“In Samuel’s day there were two of these schools—one at Ramah, the home of the prophet, and the other at Kirjath-jearim. In later times others were established.”

It isn’t too hard to figure out what was going on at Ramah: Samuel, the prophet, lived there. But what was going on at Kirjath-jearim? Surely Samuel didn’t just place the school there because he liked the view.

If we look around the Bible for Kirjath-jearim, we find that during that time the ark of the covenant was placed there. From this, two elements are immediately associated with the schools of the prophets: (1) The prophetic gift and (2) the ark of the covenant. Put another way, the schools of the prophets were connected with God’s presence and His will. After all, what do Prophets do aside from revealing God’s will? And what does the Ark of the Covenant contain? The law of God which, summed up, is God’s will for your life.

From the first two, it appears that one key purpose of the schools was to place their students in direct contact with God. This is fundamentally different from the education of the world. At least when I think of education, the first thing which comes to mind is career – something that is useful for the earthly life, not necessarily the heavenly life. Sure, I still want to pay my tithe and go to church, but school is for getting a job, finding a house, buying a car, etc. It’s for my life here on earth.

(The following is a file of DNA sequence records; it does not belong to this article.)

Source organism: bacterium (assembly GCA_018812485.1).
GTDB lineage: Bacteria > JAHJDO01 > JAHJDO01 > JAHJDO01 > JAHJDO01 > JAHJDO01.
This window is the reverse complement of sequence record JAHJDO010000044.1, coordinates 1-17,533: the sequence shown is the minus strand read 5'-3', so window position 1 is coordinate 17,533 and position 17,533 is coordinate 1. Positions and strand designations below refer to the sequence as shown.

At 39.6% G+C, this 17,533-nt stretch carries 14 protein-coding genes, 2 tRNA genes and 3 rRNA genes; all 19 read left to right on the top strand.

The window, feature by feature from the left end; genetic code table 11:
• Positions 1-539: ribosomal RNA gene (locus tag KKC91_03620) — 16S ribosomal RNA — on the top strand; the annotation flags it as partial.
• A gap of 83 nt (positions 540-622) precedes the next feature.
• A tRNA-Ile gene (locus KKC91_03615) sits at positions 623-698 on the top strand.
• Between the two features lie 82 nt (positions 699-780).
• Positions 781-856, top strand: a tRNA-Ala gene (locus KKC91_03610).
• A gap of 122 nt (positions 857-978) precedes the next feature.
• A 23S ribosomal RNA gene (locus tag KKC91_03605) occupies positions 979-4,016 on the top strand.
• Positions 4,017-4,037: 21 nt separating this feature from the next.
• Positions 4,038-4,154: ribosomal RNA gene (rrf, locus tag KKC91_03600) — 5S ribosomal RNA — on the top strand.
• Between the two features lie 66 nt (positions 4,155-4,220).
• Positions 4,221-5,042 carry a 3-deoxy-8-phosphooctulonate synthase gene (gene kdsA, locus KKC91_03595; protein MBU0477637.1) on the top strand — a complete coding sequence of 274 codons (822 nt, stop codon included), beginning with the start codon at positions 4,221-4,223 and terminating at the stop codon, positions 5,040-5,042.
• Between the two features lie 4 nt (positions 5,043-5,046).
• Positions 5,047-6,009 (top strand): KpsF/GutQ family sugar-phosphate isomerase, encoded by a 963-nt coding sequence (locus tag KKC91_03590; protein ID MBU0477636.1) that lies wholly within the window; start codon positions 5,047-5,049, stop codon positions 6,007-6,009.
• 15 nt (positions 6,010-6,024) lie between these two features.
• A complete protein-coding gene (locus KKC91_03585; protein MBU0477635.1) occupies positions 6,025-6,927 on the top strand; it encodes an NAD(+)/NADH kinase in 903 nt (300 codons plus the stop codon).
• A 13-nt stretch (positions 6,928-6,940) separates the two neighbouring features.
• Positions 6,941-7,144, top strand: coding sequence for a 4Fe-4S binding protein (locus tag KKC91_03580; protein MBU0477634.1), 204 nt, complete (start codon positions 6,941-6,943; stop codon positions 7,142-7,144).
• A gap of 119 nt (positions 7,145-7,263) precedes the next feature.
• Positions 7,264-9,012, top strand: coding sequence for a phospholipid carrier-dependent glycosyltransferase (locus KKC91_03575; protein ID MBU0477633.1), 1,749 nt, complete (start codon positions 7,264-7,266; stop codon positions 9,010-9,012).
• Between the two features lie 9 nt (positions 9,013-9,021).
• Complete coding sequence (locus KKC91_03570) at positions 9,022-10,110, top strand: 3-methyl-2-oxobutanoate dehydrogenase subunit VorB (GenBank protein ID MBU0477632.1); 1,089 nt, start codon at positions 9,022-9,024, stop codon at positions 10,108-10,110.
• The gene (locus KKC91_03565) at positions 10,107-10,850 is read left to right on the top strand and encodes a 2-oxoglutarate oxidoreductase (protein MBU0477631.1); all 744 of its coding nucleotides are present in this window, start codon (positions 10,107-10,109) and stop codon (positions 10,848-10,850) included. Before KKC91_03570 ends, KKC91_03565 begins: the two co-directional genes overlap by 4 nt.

If anything, I’m used to thinking of school as a place where I get to find my will for my life-not a place to find God’s will for my life.

If anything, I’m used to thinking of school as a place where I get to find my will for my life—not a place to find God’s will for my life.

The Bible seems to imply it should be otherwise.